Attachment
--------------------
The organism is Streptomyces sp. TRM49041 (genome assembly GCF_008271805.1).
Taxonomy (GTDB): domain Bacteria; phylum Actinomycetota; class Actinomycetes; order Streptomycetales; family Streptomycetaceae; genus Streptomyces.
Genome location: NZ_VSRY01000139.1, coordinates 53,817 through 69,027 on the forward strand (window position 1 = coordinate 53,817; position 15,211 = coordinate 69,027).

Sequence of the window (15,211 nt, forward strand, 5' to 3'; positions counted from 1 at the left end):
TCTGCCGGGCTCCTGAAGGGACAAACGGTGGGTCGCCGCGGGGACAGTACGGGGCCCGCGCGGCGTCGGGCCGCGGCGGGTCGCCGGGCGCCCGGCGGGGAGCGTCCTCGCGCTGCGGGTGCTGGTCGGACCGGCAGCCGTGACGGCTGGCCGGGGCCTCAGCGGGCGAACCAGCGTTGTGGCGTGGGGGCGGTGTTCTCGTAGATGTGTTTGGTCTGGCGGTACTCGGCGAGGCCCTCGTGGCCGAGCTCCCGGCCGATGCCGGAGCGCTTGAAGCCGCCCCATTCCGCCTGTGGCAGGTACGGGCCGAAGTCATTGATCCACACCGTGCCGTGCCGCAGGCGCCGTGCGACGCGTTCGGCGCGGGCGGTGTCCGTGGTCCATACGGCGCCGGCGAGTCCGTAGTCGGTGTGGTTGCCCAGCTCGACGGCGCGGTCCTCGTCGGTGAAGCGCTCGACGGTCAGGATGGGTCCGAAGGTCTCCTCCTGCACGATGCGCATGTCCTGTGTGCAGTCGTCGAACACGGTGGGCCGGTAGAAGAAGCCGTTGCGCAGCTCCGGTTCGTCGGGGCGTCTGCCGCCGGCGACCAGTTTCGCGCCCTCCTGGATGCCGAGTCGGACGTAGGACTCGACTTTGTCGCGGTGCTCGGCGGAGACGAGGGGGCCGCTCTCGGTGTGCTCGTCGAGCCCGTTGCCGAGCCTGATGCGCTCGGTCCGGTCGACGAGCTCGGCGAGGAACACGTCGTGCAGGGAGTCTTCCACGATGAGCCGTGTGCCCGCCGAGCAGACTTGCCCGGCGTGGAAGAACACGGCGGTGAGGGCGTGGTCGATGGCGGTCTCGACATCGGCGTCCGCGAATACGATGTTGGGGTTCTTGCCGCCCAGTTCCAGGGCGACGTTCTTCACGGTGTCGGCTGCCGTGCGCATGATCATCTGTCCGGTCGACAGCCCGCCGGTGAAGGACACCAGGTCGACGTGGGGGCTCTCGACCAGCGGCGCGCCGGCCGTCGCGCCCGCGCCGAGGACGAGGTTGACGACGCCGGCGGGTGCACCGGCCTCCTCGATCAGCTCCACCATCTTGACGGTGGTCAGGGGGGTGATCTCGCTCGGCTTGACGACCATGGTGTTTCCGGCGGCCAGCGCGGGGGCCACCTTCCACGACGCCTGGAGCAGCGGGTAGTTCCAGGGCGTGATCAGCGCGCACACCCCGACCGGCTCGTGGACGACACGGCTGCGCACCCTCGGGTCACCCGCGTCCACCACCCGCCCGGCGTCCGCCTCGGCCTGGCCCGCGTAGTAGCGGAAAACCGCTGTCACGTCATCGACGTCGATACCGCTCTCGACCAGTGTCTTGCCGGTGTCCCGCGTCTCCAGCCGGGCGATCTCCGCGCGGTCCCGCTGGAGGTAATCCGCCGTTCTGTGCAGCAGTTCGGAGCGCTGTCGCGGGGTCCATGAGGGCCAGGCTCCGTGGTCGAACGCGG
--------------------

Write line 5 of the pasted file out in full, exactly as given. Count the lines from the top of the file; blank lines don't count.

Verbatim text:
TCTGCCGGGCTCCTGAAGGGACAAACGGTGGGTCGCCGCGGGGACAGTACGGGGCCCGCGCGGCGTCGGGCCGCGGCGGGTCGCCGGGCGCCCGGCGGGGAGCGTCCTCGCGCTGCGGGTGCTGGTCGGACCGGCAGCCGTGACGGCTGGCCGGGGCCTCAGCGGGCGAACCAGCGTTGTGGCGTGGGGGCGGTGTTCTCGTAGATGTGTTTGGTCTGGCGGTACTCGGCGAGGCCCTCGTGGCCGAGCTCCCGGCCGATGCCGGAGCGCTTGAAGCCGCCCCATTCCGCCTGTGGCAGGTACGGGCCGAAGTCATTGATCCACACCGTGCCGTGCCGCAGGCGCCGTGCGACGCGTTCGGCGCGGGCGGTGTCCGTGGTCCATACGGCGCCGGCGAGTCCGTAGTCGGTGTGGTTGCCCAGCTCGACGGCGCGGTCCTCGTCGGTGAAGCGCTCGACGGTCAGGATGGGTCCGAAGGTCTCCTCCTGCACGATGCGCATGTCCTGTGTGCAGTCGTCGAACACGGTGGGCCGGTAGAAGAAGCCGTTGCGCAGCTCCGGTTCGTCGGGGCGTCTGCCGCCGGCGACCAGTTTCGCGCCCTCCTGGATGCCGAGTCGGACGTAGGACTCGACTTTGTCGCGGTGCTCGGCGGAGACGAGGGGGCCGCTCTCGGTGTGCTCGTCGAGCCCGTTGCCGAGCCTGATGCGCTCGGTCCGGTCGACGAGCTCGGCGAGGAACACGTCGTGCAGGGAGTCTTCCACGATGAGCCGTGTGCCCGCCGAGCAGACTTGCCCGGCGTGGAAGAACACGGCGGTGAGGGCGTGGTCGATGGCGGTCTCGACATCGGCGTCCGCGAATACGATGTTGGGGTTCTTGCCGCCCAGTTCCAGGGCGACGTTCTTCACGGTGTCGGCTGCCGTGCGCATGATCATCTGTCCGGTCGACAGCCCGCCGGTGAAGGACACCAGGTCGACGTGGGGGCTCTCGACCAGCGGCGCGCCGGCCGTCGCGCCCGCGCCGAGGACGAGGTTGACGACGCCGGCGGGTGCACCGGCCTCCTCGATCAGCTCCACCATCTTGACGGTGGTCAGGGGGGTGATCTCGCTCGGCTTGACGACCATGGTGTTTCCGGCGGCCAGCGCGGGGGCCACCTTCCACGACGCCTGGAGCAGCGGGTAGTTCCAGGGCGTGATCAGCGCGCACACCCCGACCGGCTCGTGGACGACACGGCTGCGCACCCTCGGGTCACCCGCGTCCACCACCCGCCCGGCGTCCGCCTCGGCCTGGCCCGCGTAGTAGCGGAAAACCGCTGTCACGTCATCGACGTCGATACCGCTCTCGACCAGTGTCTTGCCGGTGTCCCGCGTCTCCAGCCGGGCGATCTCCGCGCGGTCCCGCTGGAGGTAATCCGCCGTTCTGTGCAGCAGTTCGGAGCGCTGTCGCGGGGTCCATGAGGGCCAGGCTCCGTGGTCGAACGCGG